Toner Cartridges a Threat To Society As We Know It

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Toner cartridge

Following in the footsteps of banning liquids after a liquid bomb was discovered, checking shoes after a shoe bomb was discovered, and banning sharp objects after sharp objects were discerned to be dangerous, the US Department of Homeland Security has now banned the shipment of toner and ink cartridges over 16 ounces on passenger aircraft in both carry-on bags and checked bags on flights within or to the United States.

This is the result of a plot to blow up something (experts are not yet sure if the idea was to blow up the airplanes carrying the exploding ink, or the synagogues to which the cartridges were addressed). Now this is certainly a serious problem and I don’t want to make light of it. However, I do wonder why 15.8 ounce toner cartridges won’t be confiscated while slightly heavier ones will. Where did that number come from?

Seriously, banning a specific item or class of items because they can be used as containers for explosives doesn’t make a whole lot of sense to me. Today it was toner cartridges, tomorrow the explosives could be hidden in video games or PCs.

This is serious business and there are people out there trying to kill us or at least severely disrupt our lives. Technology is not the answer. In fact, Marijn Ornstein, the security chief of Amsterdam’s Schiphol Airport said, “If you look at all the recent terrorist incidents, the bombs were detected because of human intelligence not because of screening … If even a fraction of what is spent on screening was invested in the intelligence services we would take a real step toward making air travel safer and more pleasant.” (highlight is my own)

We must get better at discerning real threats and the risk of those threats occurring. The objective should not be to stop yesterday’s threat, but to look forward and stop tomorrow’s threat. Fighting the last war or worrying about movie plot attacks will not move us forward. Ornstein added, “With every incident that happens, the regulators ask for more measures, more measures, more measures.” “As soon as they heard about this [the recent plot to load explosives into printer ink cartridges] we got letters from the US and the UK telling us to take out all the ink cartridges coming through, which means we are fighting yesterday’s war because there is no terrorist in the world who is now going to put PETN into an ink cartridge anyway”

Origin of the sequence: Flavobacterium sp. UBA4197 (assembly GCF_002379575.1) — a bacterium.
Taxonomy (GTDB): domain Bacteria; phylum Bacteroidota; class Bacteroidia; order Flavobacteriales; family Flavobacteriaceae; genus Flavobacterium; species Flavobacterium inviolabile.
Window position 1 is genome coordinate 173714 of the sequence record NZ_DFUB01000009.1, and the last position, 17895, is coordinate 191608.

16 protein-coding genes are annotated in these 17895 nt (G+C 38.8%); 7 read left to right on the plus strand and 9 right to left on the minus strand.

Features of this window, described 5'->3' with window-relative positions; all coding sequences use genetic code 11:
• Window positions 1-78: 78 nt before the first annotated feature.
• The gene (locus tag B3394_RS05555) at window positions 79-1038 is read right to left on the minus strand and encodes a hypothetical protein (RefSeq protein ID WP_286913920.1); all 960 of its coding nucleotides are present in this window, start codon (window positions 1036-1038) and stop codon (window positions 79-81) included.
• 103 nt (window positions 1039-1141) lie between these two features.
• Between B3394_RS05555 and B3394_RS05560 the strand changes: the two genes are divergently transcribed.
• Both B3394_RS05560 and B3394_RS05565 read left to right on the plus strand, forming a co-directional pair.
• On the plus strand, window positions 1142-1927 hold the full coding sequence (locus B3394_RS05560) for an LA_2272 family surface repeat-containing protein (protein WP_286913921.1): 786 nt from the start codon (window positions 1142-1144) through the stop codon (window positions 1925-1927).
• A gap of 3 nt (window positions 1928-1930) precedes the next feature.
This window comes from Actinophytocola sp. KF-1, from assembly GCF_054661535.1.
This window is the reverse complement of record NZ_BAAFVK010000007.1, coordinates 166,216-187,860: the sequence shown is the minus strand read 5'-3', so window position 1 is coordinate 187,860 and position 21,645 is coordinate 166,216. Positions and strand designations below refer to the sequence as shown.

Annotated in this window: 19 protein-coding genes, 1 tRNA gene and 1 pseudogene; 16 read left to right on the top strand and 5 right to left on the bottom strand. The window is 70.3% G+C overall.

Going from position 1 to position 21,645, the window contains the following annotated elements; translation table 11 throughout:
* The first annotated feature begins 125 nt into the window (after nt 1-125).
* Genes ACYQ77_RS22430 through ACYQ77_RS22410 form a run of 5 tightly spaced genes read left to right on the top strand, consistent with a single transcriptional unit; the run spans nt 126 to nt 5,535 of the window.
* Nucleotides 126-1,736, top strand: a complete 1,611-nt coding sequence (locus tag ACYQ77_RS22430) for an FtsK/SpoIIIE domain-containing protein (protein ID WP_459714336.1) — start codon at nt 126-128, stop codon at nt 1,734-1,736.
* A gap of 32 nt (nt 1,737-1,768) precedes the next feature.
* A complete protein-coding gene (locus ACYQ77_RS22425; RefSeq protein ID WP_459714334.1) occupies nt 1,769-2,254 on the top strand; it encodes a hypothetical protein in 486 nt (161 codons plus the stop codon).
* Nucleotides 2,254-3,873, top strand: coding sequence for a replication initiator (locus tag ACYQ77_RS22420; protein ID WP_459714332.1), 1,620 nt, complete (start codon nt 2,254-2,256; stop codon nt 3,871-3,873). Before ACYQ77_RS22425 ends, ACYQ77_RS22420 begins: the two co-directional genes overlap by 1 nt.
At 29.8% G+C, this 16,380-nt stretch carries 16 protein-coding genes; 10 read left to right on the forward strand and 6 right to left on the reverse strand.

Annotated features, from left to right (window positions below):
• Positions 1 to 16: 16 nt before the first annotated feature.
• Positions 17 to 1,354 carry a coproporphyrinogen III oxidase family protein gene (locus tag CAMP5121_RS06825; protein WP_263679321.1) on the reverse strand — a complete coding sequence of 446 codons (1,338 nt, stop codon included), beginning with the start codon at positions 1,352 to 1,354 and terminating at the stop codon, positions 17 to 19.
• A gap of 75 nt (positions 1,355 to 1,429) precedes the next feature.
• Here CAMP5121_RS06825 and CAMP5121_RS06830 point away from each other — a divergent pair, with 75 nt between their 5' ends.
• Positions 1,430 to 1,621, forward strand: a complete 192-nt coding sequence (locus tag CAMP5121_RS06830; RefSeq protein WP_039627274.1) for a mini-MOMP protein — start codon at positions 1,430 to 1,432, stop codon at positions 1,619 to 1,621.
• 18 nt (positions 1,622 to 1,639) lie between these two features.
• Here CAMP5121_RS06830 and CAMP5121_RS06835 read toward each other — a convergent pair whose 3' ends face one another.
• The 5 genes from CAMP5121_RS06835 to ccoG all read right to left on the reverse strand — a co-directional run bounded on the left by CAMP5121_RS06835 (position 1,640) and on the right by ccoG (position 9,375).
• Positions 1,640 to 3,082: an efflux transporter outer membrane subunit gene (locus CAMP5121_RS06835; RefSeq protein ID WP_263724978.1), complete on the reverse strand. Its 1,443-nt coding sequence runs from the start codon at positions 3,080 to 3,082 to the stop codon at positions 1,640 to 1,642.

There also is a trade off between safety and security versus convenience and profits. We know that the batteries in laptop computers are extremely dangerous but they are still allowed on board because commerce would come to a halt if they weren’t.

There is no guarantee that anything that we do will stop a terrorist attack. We cannot defend every possible entry point 24×7, and the attackers have all the time in the world to find a chink in our armor. We need to be strategic in our thinking, put reasonable travel restrictions in place, be vigilant, and report suspicious activities to the proper authorities. Arbitrary actions annoy honest citizens making them less likely to take real threats seriously.

Travel safely and we’ll talk soon.

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